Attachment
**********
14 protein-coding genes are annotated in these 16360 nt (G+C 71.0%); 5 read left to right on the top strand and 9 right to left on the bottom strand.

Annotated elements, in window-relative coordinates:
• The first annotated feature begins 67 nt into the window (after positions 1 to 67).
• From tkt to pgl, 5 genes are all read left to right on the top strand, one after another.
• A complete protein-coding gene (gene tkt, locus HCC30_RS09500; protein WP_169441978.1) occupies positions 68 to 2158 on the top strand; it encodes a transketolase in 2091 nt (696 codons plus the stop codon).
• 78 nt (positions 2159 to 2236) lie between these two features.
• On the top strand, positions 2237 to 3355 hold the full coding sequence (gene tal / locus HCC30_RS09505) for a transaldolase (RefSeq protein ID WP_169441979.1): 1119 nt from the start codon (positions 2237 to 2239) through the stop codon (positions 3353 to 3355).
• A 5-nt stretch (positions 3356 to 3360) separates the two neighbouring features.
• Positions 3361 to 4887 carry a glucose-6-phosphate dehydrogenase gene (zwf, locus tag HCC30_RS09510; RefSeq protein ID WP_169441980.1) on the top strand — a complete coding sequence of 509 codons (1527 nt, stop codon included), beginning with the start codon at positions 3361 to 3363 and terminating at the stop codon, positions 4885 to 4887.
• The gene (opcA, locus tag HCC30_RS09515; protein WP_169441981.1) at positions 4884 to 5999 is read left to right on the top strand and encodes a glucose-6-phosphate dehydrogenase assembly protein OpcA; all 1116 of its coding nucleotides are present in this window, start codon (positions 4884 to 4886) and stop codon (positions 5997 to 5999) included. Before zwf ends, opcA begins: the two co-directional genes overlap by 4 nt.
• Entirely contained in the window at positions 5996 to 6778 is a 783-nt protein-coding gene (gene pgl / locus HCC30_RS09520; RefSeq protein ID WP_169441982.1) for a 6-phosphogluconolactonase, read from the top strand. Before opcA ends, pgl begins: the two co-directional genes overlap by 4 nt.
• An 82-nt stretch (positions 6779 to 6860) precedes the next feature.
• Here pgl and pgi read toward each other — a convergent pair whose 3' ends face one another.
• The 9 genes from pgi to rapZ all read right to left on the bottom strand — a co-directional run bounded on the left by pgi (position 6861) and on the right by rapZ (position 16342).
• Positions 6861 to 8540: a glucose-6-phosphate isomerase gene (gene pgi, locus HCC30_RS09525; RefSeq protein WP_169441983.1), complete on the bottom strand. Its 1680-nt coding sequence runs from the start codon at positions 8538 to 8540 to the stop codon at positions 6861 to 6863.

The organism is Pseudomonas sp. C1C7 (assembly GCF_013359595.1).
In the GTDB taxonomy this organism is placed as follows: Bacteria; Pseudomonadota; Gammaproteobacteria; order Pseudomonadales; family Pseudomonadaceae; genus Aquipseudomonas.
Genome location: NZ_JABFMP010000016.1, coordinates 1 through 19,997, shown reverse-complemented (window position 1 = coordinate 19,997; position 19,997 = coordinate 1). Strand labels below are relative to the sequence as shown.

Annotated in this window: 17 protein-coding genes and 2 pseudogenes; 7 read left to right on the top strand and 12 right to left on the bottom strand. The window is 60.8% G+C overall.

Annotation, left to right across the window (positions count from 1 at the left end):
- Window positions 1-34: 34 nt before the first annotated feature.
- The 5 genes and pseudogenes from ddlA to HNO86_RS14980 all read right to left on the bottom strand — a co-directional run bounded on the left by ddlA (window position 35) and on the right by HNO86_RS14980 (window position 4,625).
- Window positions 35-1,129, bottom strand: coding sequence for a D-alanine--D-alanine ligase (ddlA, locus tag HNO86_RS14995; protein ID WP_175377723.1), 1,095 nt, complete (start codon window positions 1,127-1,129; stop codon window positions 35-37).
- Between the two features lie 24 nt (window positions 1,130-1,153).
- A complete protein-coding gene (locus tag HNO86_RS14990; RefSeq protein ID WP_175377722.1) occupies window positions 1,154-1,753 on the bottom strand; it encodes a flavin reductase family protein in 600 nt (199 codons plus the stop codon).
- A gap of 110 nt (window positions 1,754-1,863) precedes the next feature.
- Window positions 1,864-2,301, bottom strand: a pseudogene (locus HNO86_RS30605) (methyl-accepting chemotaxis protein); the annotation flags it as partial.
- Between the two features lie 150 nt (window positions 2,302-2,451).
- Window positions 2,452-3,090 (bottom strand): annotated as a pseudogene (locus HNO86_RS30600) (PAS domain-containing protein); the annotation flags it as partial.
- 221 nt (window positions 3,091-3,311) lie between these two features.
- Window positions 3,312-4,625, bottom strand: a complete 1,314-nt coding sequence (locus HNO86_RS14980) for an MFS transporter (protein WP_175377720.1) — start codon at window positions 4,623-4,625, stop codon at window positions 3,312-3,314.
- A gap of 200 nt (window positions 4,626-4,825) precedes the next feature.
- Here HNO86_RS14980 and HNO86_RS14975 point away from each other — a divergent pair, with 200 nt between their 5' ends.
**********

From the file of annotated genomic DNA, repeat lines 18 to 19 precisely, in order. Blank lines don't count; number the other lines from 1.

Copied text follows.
Genome location: NZ_JABFMP010000016.1, coordinates 1 through 19,997, shown reverse-complemented (window position 1 = coordinate 19,997; position 19,997 = coordinate 1). Strand labels below are relative to the sequence as shown.

Annotated in this window: 17 protein-coding genes and 2 pseudogenes; 7 read left to right on the top strand and 12 right to left on the bottom strand. The window is 60.8% G+C overall.